Spark - Plugs, Gaps, Wires, Coils and StuDog! - Wrist Twisters
 
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post #1 of 14 Old 07-16-2013, 12:58 PM Thread Starter
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Spark - Plugs, Gaps, Wires, Coils and StuDog!

I guess I must have too much of a tinkering mind. Last night I decided to mess around with my 2006 Honda 599 ignition. I was in the garage with the lights off and testing different Coils, Spark Plug Wires, Spark Plug Caps, Spark Plugs and Spark Plug Gaps. I had a flash light for setting up each test and then tested with flash light off and headlight off, running lights were on. I found some rather interesting results. NOTE: I am not making any suggestions; I am only sharing the results of my own tinkering curious mind.

My testing procedures: I used an aluminum adapter block that I machined to connect the spark plugs to, and this block was grounded via a 12 gauge copper wire going to the negative battery terminal. My tests were done with two plugs attached to the aluminum block at the same time for a side by side comparison. I would only use one terminal on the coil during testing, and the other was just covered up with an empty boot. That is one spark plug per coil. I used my already installed DynaTek Dyna 2000 ignition unit. All results were based on sound and sight, when I state the results it is just the best I could tell by using my ears and eyes. These are just my opinions and are not scientific tests and results.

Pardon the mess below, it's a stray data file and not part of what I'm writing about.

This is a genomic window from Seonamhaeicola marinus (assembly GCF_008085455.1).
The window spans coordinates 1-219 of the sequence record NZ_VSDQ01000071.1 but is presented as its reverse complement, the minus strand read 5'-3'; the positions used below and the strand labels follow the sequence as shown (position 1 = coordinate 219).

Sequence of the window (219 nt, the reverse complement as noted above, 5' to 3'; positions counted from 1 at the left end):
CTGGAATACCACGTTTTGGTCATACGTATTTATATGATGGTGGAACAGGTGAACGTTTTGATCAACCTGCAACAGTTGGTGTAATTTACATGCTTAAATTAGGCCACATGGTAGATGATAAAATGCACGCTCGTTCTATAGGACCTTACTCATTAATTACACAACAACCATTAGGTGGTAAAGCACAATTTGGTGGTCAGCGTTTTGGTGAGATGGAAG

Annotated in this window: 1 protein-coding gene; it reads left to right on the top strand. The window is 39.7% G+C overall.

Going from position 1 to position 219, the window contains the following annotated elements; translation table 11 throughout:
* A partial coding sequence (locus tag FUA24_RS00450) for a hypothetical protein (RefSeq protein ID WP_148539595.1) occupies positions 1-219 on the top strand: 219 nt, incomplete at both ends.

TESTING ROUND 1
I tested three different coils side by side, two at a time in various combinations.

The stock coils are definitely weaker at what I would guess is maybe 20K volts.
Stock coils basically only performed well with stock wires, spark plugs and spark plug gaps.
Changing spark plug wires, spark plugs and spark plug gaps almost always gave poor sparks, missed sparks or no sparks at all.
The DynaTek Dyna DC1-2 Coils were very impressive, small coil that fits the 599 stock mounts and is strong at about 35K volts.
The Accel 140403 Coils were also impressive, but they are a big coil and hard to fit on 599 - it can be done with modifying the mounting brackets and is strong at about 30K volts.

RESULTS ROUND 1